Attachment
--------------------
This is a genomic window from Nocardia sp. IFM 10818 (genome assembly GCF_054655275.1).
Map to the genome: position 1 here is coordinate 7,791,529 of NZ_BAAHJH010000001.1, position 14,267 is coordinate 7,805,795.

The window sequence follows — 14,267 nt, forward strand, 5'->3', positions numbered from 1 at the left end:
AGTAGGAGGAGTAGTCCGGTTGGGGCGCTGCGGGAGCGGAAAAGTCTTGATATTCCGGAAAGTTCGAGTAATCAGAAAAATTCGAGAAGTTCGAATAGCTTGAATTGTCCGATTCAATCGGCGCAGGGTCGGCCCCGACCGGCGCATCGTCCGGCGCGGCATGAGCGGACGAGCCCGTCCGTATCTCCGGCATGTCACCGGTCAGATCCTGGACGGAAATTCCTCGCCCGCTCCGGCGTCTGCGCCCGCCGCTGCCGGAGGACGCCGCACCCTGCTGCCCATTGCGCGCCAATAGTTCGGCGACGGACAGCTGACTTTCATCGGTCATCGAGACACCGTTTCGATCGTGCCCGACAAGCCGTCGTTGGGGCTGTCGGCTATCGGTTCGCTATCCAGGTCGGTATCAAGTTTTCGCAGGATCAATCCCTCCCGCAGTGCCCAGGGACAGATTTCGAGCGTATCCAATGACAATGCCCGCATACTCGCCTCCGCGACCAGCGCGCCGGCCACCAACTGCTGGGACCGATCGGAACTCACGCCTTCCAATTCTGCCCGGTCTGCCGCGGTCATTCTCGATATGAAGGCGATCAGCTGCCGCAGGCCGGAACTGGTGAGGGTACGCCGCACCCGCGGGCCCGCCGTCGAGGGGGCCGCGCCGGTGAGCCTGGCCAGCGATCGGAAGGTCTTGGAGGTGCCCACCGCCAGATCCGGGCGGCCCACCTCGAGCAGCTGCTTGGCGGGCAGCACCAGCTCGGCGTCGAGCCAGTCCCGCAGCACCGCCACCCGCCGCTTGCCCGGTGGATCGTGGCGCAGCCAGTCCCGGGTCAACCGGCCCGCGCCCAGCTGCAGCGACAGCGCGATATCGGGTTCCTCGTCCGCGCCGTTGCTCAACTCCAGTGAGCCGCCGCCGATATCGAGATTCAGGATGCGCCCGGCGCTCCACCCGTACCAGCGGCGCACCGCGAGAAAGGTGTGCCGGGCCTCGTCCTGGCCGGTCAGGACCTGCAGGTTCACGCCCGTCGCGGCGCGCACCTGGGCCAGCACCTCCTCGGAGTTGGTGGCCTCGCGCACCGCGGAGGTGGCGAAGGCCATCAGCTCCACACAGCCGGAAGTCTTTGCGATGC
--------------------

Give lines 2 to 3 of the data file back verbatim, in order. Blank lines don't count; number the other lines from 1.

Map to the genome: position 1 here is coordinate 7,791,529 of NZ_BAAHJH010000001.1, position 14,267 is coordinate 7,805,795.

The window sequence follows — 14,267 nt, forward strand, 5'->3', positions numbered from 1 at the left end: